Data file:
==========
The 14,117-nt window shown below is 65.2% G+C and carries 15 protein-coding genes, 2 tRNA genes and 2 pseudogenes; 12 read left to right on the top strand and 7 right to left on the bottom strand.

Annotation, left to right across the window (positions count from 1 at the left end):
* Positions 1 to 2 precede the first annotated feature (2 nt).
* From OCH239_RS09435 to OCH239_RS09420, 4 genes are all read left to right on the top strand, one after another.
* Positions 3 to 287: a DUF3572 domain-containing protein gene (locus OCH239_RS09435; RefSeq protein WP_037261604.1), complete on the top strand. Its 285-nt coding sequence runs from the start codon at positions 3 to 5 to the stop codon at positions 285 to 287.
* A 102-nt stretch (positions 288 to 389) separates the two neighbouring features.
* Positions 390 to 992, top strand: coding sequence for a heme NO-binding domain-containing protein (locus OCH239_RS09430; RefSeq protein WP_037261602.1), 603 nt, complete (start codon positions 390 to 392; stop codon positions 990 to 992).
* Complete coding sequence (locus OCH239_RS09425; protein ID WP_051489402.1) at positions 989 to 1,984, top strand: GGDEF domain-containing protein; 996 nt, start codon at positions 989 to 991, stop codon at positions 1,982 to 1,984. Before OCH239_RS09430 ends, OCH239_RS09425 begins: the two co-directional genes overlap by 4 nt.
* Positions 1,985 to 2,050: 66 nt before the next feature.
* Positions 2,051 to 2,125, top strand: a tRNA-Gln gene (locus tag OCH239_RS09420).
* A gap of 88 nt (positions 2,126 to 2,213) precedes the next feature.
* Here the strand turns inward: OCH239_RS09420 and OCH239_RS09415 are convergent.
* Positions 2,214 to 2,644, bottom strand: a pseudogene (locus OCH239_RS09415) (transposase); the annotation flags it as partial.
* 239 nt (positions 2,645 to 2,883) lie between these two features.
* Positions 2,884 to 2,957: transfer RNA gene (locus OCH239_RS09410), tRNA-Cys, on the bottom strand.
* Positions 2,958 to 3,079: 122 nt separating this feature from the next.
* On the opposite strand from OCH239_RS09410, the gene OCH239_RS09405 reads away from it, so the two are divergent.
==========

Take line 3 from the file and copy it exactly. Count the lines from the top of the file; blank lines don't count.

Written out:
* Positions 1 to 2 precede the first annotated feature (2 nt).